Student Government Leading the Way in Fight for Change

After the protests and conversations that filled the end of last school year, it became evident to students in the Grace community that we desperately needed change. That feeling is what has pushed James Danziger ’21, Kai Williams ’21, and Henry Pallesen ’21 to take a leading role in the journey towards anti-racism at Grace.

The three seniors, all of whom were elected to student government a few weeks ago, have made it their top priority to promote discussions about racism at Grace this year. Pallesen, who was elected grade representative for the third year in a row, said that “It is our priority because from what we have heard it is also the students’ priority. I am really happy that the students’ goals for this year are aligned with the government’s.” Student interest in these discussions has helped the senior leaders serve as advocates for students to the administration. Pallesen continued to say that “It becomes really easy to get the administration to do what we want when the majority of students are on our side.” This became extremely useful last week when the student government drafted an open letter to the administration on behalf of all Grace students. 

After the exhausting presidential election process, the student government wrote to the administration that it would be best for teachers to “Excuse any and all absences [and] cancel all majors and reschedule them to Q2,” as students were drained from watching the fate of our democracy unfold. Danziger, who was elected student leader, was receptive to complaints from the community and worked quickly to quell the concerns of the student body.

According to Danziger, “students were not in the right frame of mind to be focused on classes, nor should they have been. It went further than that for some students, as many POC shouldn’t have had to work on school while watching systemic racism both in and out of our community play out in real-time.”

In order to fill the time that would have been taken up by assignments, the student government also suggested that the administration use community meeting as a time for discussion about anti-racism at the school. To the delight of the student government, the administration worked quickly to put everything together, accepting the requests, and hosting a discussion on Wednesday concerning anti-racism. This was the first example of a possibly powerful partnership between the government and the administration that should last throughout the whole year. 

Pallesen believes that the main reason for their success so far, besides the determination of the student representatives, is COVID. “I actually think the pandemic has helped us organize these discussions because there is less actually going on in the school so community meetings and intersession weeks are good times for discussion,” he said. The government hopes to continue the meetings similar to the one that happened last Wednesday throughout the entire year.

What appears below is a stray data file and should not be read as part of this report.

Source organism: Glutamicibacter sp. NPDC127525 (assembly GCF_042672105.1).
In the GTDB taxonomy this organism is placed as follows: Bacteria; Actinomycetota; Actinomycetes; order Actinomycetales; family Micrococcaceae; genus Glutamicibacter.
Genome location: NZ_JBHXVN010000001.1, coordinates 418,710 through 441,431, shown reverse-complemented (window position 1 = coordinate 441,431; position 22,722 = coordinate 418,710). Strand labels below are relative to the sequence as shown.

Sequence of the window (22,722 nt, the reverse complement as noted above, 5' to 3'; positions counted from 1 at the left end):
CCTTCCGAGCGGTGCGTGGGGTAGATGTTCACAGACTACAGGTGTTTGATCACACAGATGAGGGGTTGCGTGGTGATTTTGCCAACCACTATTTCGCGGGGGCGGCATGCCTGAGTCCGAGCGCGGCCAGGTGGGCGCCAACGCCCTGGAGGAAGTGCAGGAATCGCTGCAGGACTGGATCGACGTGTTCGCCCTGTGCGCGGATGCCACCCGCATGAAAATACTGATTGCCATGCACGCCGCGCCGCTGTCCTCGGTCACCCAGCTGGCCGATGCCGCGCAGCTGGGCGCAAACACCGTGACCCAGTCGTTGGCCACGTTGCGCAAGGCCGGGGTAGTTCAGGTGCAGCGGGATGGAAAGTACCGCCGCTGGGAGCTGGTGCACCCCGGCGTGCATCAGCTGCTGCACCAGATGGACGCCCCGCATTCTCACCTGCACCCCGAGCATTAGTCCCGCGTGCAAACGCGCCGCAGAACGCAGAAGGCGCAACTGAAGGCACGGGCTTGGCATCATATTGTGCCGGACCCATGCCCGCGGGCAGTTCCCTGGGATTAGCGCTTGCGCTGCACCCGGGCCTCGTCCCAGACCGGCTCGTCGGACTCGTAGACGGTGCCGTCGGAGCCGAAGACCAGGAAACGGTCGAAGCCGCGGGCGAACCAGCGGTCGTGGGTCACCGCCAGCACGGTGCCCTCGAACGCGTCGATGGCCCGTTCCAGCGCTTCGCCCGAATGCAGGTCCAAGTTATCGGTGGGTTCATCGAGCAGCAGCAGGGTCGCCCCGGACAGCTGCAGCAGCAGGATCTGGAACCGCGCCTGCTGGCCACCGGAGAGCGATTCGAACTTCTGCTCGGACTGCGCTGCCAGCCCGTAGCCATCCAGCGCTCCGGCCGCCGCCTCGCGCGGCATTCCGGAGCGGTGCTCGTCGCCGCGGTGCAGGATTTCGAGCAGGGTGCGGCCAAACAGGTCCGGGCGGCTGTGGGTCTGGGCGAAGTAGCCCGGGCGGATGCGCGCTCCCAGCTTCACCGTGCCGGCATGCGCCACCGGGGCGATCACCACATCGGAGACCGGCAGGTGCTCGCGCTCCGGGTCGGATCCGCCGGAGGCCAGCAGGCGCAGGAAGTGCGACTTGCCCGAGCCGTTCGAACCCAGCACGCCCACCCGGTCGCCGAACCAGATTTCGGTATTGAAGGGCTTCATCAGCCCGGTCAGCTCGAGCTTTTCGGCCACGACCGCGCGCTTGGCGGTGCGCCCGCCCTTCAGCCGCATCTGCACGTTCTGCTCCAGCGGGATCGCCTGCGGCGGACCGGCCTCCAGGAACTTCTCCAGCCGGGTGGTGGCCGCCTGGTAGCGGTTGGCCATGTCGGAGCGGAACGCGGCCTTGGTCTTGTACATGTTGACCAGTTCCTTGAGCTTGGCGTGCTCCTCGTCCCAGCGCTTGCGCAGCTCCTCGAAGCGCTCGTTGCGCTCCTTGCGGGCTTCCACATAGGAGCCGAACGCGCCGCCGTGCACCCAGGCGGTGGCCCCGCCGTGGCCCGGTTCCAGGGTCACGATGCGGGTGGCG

On top of this, the senior leaders of the school also hope to work with the newly established Senior Advisory Board and Student Diversity Council to help set agendas and open spaces for discussion. With James, Kai, and Henry all on the Senior Advisory Board, it should be easy for them to promote the group’s interests through the student government. According to Danziger, the student government has also “added two new positions to the Student Government Charter: the SDC rep and the SAB rep,” in order to maintain a working relationship with the two bodies.

When asked about the two entities Williams stated, “I think my goal for SDC is them becoming a more visible group in our school. I feel like in past years we’ve talked about the SDC but no one really knows what they do and/or people don’t really engage. For the Senior Advisory Board, my plan is to create events and spaces where honest and transparent conversations can occur.” Working with these two groups should help the student government accomplish their goals this year, leading to a lasting impact on the community.

James, Kai, and Henry have all taken an important leadership role this year with the goal of leaving a lasting impact on Grace. It became clear to these three that the school needed their guidance in its effort towards becoming an antiracist institution. Through their work with the Senior Advisory Board and the Student Diversity Council, the student government will aim to promote discussion and learning that will go far beyond their time at Grace.

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